Regards,

    Joe
     
  14. Andrew Testa

    Andrew Testa Second Unit

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    No, trees wouldn't melt since they aren't a solid. It's not that all matter melts, but that all solids melt, with the understanding that you aren't at the pressures where it sublimates directly to gas. Trees are made of many different solid compounds, but are mostly liquid. And those many compounds have significant reactions at temperatures well below their melting points. You'll boil off all the liquids, and the organic solids will react with each other in a process scientists call "fire" to release the energy stored in the structures. The remaining solid compounds, mostly carbon, will then melt once the proper temperature is reached. So while some parts of a tree will eventually melt, a tree will never melt from its original form.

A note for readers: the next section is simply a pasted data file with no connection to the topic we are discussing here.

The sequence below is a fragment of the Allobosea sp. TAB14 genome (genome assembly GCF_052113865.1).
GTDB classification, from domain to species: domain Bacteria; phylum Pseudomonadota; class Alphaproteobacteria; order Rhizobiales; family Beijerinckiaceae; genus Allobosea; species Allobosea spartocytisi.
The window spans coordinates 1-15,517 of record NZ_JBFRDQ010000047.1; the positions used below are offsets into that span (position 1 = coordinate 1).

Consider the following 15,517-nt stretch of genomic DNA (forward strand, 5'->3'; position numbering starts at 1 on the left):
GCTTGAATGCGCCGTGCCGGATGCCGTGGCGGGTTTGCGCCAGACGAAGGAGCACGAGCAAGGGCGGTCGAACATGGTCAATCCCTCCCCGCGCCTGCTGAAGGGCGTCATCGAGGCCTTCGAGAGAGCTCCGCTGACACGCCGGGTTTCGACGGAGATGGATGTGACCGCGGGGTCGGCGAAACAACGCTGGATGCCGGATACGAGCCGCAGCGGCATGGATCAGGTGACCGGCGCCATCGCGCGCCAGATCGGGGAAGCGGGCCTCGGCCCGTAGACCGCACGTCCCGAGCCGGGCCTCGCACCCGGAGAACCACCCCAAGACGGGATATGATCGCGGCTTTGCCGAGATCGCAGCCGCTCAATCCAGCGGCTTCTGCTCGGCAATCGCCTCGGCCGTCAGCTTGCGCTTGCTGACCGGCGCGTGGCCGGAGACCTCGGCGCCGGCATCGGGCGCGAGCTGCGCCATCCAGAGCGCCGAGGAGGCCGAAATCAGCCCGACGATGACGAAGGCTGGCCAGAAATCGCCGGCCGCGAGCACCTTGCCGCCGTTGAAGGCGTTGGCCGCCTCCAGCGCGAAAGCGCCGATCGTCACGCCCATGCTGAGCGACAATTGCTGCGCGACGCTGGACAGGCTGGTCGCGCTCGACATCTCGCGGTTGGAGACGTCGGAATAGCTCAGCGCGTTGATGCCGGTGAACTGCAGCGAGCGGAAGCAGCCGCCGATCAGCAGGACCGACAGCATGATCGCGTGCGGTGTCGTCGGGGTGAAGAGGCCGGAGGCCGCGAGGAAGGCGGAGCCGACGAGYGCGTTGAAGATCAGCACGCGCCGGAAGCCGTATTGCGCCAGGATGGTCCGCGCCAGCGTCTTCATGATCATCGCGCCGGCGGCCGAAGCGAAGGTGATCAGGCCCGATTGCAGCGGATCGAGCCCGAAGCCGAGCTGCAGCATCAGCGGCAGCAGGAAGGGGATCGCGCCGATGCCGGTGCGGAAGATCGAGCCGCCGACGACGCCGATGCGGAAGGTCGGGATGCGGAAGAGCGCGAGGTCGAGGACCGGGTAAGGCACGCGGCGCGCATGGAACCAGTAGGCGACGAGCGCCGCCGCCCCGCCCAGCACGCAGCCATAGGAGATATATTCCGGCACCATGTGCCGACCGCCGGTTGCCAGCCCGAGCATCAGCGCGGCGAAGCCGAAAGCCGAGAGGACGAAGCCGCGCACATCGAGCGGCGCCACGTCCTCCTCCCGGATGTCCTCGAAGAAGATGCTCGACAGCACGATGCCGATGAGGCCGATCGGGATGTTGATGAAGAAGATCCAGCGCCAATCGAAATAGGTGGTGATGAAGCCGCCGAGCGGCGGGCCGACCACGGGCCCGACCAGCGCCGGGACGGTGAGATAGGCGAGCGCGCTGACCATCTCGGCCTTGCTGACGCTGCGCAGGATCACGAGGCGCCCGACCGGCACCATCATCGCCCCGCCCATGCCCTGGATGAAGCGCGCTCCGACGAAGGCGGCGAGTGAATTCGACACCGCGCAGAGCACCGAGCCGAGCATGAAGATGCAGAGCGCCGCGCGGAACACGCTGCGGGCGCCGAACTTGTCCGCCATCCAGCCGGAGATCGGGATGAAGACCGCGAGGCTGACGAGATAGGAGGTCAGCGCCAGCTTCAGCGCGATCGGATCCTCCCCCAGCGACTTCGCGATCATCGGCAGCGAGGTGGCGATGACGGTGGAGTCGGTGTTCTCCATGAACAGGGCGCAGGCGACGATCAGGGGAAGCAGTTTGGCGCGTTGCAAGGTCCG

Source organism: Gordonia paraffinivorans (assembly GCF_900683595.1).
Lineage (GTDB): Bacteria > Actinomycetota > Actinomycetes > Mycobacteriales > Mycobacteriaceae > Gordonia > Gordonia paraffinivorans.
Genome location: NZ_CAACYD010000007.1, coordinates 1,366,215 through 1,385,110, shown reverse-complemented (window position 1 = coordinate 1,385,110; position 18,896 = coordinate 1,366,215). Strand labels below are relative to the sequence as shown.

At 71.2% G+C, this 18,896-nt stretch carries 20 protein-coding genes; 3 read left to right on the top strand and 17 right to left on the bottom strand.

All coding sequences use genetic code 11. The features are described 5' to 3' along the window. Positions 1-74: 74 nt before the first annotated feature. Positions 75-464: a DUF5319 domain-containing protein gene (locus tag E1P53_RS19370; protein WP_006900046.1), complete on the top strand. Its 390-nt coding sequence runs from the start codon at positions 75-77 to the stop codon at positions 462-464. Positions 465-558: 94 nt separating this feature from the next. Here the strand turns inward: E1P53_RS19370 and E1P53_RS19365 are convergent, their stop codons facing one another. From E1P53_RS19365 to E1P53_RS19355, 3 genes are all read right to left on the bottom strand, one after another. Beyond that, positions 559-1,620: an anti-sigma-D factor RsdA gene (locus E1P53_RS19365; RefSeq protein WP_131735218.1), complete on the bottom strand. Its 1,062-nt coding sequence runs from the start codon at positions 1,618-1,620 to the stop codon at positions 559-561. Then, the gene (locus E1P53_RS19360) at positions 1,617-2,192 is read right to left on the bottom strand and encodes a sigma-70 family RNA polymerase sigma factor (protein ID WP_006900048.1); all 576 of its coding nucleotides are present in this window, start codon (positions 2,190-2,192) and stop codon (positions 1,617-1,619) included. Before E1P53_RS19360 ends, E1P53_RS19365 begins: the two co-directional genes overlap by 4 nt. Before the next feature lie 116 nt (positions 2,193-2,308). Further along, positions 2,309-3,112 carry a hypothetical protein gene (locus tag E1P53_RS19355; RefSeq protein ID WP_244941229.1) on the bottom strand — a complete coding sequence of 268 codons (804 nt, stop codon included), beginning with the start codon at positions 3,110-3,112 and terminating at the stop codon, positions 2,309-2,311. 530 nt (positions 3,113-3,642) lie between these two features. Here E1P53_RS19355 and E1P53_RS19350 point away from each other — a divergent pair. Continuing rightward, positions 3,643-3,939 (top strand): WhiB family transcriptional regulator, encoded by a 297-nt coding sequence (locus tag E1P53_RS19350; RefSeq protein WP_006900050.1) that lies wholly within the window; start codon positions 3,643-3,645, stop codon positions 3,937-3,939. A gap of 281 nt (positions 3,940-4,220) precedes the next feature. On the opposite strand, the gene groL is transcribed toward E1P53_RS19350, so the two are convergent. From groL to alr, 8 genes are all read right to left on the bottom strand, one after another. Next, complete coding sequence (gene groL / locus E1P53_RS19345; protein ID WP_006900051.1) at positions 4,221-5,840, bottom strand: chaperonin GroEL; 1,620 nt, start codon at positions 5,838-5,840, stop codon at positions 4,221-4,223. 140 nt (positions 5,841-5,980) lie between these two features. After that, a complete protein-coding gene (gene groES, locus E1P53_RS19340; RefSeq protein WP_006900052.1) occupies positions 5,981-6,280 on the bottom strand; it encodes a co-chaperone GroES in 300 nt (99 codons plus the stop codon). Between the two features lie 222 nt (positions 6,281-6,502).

Andy

    edit: Bah, Joe beat me to it.
     
  15. Jay H

    Jay H Producer

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    Then somebody explain the wicked witch in the Wizard of Oz?

    "I'm melting...." [​IMG]

    Jay
     
  16. Wayne Bundrick

    Wayne Bundrick Cinematographer

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    She didn't melt, she dissolved. She was water soluble, much like the ability of many people to drive their vehicles.
     
  17. Joseph DeMartino

    Joseph DeMartino Lead Actor

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    [​IMG]

    Oh, is that what it is. My working theory up until now is that rainwater reduces IQ in certain individuals.

    Regards,

    Joe

    "I want to die the way my grandfather did, in his sleep. Not screaming and begging like those poor bastards in his car"
     
  18. Chris

    Chris Lead Actor

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    Hot damn! I knew I subscribed to Science magazine for a reason, I actually got that one right!